25 April 2011
More on William Fuller's Hallucination
Over the course of reading and re-reading William Fuller's Hallucination in light of Zukofsky's notion of the "literal hallucination" (see below, or click here), I found myself drawn to the following lines from the poem "G____ P____, Kung Fu":
"But while our whole future quivers on a shell, the fallacies from which our opponents derive themselves will be revealed atop the holy hill, at three o'clock, next Thursday, and continuing on through all the countless Thursdays until, lifted up on soft breezes, the trance-subject barks at acorns as they smack off the roof. See the birds of the air, how they overflow. George leans back at exactly the wrong time and enfeoffs his esophagus. His porcelain soul, subject to annihilation, adheres uneven surfaces as a faint residual pulse beats out similes and parables. So much mental strain cannot help but manifest itself. We write a tortured letter. We quote a wounded argument. By default we gain possession of the field. Note the kind of eye given to this sight. We fold our hearts through a pinhole, Kung Fu. Do not increase or decrease these medicines I am recommending."
Here the reader finds "trance-subjects bark(ing) at acorns," and in "Earthly Events" (the next poem in the collection), "trance-phenomena / grow(ing) wax-like":
"needles of teeth
inside the ceiling
left to their
elected habitual condition
always at odds
yet for the agent intellect
free and objective"
I'm tempted to read Fuller's poems themselves as "trance-phenomena"—the reader herself as a kind of "trance-subject" immured by visual and auditory induction—but the book suggests, I think, a more emancipatory reading. The other day I received a broadside in the mail commemorating the Leslie Scalapino Memorial Reading at Reed College, and the following lines from The Dihedrons Gazelle-Dihedrals Zoom offered a different angle into Fuller's Hallucination (click the image for full-screen):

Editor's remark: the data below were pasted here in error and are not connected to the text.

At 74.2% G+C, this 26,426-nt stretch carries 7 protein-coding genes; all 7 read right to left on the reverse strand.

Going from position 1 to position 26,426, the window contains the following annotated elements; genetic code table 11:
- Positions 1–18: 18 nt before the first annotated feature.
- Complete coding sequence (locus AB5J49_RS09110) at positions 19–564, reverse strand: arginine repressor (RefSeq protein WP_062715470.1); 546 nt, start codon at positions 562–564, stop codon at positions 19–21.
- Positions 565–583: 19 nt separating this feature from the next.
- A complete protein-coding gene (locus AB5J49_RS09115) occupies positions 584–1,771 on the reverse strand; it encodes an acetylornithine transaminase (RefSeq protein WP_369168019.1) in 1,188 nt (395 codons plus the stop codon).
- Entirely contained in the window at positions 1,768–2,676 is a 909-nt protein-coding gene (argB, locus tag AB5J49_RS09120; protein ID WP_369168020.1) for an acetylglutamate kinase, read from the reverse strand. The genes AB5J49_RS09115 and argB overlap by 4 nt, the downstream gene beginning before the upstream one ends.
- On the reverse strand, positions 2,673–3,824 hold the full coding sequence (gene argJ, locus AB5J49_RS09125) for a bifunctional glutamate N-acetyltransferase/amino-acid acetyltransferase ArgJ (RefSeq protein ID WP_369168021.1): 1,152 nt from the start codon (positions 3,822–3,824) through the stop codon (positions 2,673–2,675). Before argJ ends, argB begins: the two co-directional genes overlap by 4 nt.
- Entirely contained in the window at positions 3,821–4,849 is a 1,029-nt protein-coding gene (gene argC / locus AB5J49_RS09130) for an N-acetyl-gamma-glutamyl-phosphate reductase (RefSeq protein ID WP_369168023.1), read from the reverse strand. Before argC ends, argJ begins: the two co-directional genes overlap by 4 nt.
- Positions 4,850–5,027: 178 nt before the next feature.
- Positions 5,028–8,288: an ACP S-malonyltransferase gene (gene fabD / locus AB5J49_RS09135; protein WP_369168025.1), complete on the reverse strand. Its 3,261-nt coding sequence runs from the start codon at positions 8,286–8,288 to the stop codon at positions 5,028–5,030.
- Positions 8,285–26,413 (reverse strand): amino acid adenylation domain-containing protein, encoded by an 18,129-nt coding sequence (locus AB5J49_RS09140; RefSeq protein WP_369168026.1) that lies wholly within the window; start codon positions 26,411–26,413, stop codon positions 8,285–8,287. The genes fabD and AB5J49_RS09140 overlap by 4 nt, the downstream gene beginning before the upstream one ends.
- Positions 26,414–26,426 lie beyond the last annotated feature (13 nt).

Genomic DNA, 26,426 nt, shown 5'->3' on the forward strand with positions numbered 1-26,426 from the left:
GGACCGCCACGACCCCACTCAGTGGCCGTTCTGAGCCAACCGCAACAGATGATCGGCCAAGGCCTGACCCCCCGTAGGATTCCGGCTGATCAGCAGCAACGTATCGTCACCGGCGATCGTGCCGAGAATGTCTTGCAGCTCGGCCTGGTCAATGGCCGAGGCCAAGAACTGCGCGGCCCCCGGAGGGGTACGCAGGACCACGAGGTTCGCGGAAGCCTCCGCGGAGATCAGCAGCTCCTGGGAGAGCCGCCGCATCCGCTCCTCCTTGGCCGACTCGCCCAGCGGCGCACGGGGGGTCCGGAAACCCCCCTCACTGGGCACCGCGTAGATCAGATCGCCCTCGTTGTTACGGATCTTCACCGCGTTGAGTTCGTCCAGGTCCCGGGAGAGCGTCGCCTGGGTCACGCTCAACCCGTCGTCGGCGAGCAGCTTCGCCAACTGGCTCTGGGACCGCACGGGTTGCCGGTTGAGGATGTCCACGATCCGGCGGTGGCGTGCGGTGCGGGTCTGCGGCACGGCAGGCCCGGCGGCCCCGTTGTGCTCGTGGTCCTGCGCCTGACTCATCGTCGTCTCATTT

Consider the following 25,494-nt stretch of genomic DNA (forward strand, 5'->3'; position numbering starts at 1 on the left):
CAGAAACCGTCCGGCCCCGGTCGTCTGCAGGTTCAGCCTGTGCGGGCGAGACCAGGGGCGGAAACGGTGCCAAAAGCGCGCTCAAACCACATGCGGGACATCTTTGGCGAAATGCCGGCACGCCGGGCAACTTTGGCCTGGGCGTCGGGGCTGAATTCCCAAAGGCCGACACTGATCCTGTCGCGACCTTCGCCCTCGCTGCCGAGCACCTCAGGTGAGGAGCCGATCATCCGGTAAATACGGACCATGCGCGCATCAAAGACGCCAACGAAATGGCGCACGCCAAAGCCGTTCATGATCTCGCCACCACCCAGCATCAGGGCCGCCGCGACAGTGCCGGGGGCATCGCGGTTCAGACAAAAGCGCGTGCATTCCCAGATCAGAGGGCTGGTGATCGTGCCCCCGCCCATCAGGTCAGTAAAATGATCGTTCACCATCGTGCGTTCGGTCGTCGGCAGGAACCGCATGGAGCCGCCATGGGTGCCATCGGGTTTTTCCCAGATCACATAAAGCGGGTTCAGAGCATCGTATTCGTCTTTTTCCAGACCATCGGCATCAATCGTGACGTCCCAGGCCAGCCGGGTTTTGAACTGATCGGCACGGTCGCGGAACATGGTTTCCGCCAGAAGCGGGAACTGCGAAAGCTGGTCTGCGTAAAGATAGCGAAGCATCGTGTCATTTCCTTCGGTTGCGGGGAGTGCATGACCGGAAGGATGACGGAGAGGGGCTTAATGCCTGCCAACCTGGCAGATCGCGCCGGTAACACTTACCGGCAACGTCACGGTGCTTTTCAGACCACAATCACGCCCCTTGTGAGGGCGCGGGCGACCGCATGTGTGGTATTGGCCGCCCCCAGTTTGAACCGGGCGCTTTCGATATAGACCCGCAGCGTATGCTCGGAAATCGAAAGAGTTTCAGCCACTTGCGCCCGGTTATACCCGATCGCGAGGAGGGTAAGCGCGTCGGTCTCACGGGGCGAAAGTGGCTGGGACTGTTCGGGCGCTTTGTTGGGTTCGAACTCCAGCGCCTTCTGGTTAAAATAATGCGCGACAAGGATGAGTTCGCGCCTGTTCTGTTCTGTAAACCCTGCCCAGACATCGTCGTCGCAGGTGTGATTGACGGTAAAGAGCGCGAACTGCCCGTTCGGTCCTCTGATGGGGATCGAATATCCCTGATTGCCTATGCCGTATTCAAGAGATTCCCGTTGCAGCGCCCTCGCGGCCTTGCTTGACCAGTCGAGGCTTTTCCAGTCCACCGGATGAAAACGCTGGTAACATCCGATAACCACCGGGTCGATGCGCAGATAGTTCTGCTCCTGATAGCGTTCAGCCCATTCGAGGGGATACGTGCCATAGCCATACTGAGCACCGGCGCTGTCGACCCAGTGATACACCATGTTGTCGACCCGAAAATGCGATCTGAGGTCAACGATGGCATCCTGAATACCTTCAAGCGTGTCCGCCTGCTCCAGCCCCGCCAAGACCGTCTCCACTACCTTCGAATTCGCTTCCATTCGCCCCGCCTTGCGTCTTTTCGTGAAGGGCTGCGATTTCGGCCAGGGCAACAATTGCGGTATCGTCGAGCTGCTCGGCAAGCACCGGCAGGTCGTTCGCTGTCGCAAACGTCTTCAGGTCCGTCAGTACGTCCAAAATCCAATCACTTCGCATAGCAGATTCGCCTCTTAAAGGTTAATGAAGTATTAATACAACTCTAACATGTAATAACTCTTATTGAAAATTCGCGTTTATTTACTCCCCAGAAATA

Leslie's writing is in some ways the apotheosis of the "literal hallucination": she treats the most "hallucinatory" events as concrete phenomena because, in her writing, mind phenomena is as tangible as any other sensory data. In other words, there's no consequential divide (in terms of the "reality" of phenomena) between an owl bursting into flames in the imaginary, or a subject viewing a picture of an owl in a birding book, or an owl flying around one's backyard in aposteriori "reality," because each is a form of sensory data that further (and equally) obscures the "true" nature of being. The real "literal hallucination" in Leslie's writing is how her work makes a trance state of diurnal, waking life, so that one's experience of "experience" mediates between the subject and real time.
With this in mind, Fuller's Hallucination can be read as something of a curative to one's workaday trance state ("Do not increase or decrease these medicines I am recommending")—a kind of talisman with the power to realign our perception of "reality." Here's "Tower Road":
Matter is a fog one looks through toward pale headlights, while the pavement reveals certain weaknesses to be resolved by wishing, regretting, or despairing. Ignorance and doubt maintain matter's interest in us, over fresh surfaces winding east, through rocks and plastic cups, to the incandescent threshold—where all is pureed into a single featureless face the moment life concludes. A clean car delivers our nutriment, the cloud jewel, the ice jewel. Those who make little noise or whose abode is immeasurably distant are presumed to have escaped the prison of earth, impasturing the sky. They whitewash the white rooms. Footprints slide from their feet. Sometimes they drink juice from trees.